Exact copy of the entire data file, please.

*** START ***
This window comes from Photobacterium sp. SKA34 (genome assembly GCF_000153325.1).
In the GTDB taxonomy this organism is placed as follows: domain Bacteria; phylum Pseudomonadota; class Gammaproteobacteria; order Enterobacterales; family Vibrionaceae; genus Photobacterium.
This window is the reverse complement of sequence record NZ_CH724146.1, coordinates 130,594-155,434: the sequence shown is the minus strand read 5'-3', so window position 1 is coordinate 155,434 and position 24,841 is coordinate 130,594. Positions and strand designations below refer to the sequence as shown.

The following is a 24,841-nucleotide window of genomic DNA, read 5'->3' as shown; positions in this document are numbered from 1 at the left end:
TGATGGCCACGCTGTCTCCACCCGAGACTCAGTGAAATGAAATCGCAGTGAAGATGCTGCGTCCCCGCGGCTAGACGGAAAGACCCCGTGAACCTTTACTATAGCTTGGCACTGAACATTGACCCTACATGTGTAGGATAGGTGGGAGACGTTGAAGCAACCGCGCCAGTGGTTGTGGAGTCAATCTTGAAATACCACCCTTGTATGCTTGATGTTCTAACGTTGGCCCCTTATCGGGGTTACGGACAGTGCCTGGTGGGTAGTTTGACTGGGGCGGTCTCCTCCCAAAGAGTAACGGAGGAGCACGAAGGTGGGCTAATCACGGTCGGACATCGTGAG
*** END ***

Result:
This window comes from Photobacterium sp. SKA34 (genome assembly GCF_000153325.1).
In the GTDB taxonomy this organism is placed as follows: domain Bacteria; phylum Pseudomonadota; class Gammaproteobacteria; order Enterobacterales; family Vibrionaceae; genus Photobacterium.
This window is the reverse complement of sequence record NZ_CH724146.1, coordinates 130,594-155,434: the sequence shown is the minus strand read 5'-3', so window position 1 is coordinate 155,434 and position 24,841 is coordinate 130,594. Positions and strand designations below refer to the sequence as shown.

The following is a 24,841-nucleotide window of genomic DNA, read 5'->3' as shown; positions in this document are numbered from 1 at the left end:
TGATGGCCACGCTGTCTCCACCCGAGACTCAGTGAAATGAAATCGCAGTGAAGATGCTGCGTCCCCGCGGCTAGACGGAAAGACCCCGTGAACCTTTACTATAGCTTGGCACTGAACATTGACCCTACATGTGTAGGATAGGTGGGAGACGTTGAAGCAACCGCGCCAGTGGTTGTGGAGTCAATCTTGAAATACCACCCTTGTATGCTTGATGTTCTAACGTTGGCCCCTTATCGGGGTTACGGACAGTGCCTGGTGGGTAGTTTGACTGGGGCGGTCTCCTCCCAAAGAGTAACGGAGGAGCACGAAGGTGGGCTAATCACGGTCGGACATCGTGAG